Mike Scioscia more or less confirmed what folks who think a lot about baseball had been hoping for: Brandon Wood will break Angels’ camp as the starting third baseman. There had been concerns that the three-year, $10-million deal the club gave to Maicer Izturis this winter would serve to block Wood. Again. Scioscia says, however, that he’s “looking for [Wood] to get the first opportunity there, with Izzy helping
out with the versatility he brings to play second, third and shortstop.”
Wood hasn’t been
consistent in his multiple cups of coffee over the past three years, but he has simply raked
down on the farm. He has power. He has nothing left to prove at AAA. The Angels need to play him now or lose him forever. I’m high on him, so I’m happy to see that he’s getting a shot at regular playing time. The only question now is, if Wood struggles early, how short a leash Scioscia will have with him.
Former Mets pitcher Anthony Young died on Tuesday at the age of 51, the team said. Young was diagnosed with an inoperable brain tumor in February.
Young, 51, pitched parts of six seasons in the majors from 1991-96. He began his big league career with the Mets in 1991 and stayed with the team through ’93. He famously failed to win a game between April 24, 1992 and July 24, 1993. During that span of time, he went 0-27. It was a great example, even back then, of the uselessness of won-lost records. Young posted a respectable 4.17 ERA in ’92 and 3.77 in ’93.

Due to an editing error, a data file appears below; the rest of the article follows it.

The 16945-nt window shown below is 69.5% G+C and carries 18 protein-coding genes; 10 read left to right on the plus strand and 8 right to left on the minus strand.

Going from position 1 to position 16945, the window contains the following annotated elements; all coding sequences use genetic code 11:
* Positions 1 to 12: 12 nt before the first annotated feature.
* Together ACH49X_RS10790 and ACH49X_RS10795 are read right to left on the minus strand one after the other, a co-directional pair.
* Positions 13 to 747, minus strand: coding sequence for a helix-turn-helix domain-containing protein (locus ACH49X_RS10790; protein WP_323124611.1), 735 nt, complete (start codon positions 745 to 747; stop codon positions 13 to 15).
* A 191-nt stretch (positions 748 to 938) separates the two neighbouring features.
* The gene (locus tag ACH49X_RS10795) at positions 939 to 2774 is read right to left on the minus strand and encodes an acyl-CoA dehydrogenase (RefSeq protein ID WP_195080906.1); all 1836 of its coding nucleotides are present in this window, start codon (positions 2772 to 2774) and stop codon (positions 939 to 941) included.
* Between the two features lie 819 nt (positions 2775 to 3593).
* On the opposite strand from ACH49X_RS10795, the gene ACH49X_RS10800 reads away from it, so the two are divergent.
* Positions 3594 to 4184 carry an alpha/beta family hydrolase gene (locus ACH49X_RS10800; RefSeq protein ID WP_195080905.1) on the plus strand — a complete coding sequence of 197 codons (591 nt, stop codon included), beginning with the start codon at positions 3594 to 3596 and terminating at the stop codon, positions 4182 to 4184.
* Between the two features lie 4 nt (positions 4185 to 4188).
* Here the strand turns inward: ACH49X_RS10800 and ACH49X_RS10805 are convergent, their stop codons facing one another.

Former pitcher Turk Wendell, who was Young’s teammate with the Cubs in 1994-95, called Young “a true gentleman.”
The Blue Jays announced on Tuesday that the club designated reliever Jason Grilli for assignment as part of a handful of roster moves. Outfielder Dwight Smith was optioned to Triple-A Buffalo, outfielder Ezequiel Carrera was activated from the 10-day disabled list, and pitcher Chris Smith was recalled from Buffalo as well.
Grilli, 40, struggled to a 6.97 ERA with a 23/9 K/BB ratio in 20 2/3 innings of work this season in Toronto. The right-hander similarly struggled in the first half last year with the Braves before being acquired by the Jays but Grilli’s role had diminished and most of the rest of the bullpen has been pulling its weight.
Grilli should draw some interest — perhaps from the Nationals — as his peripheral stats suggest he’s not nearly as bad as his ERA suggests.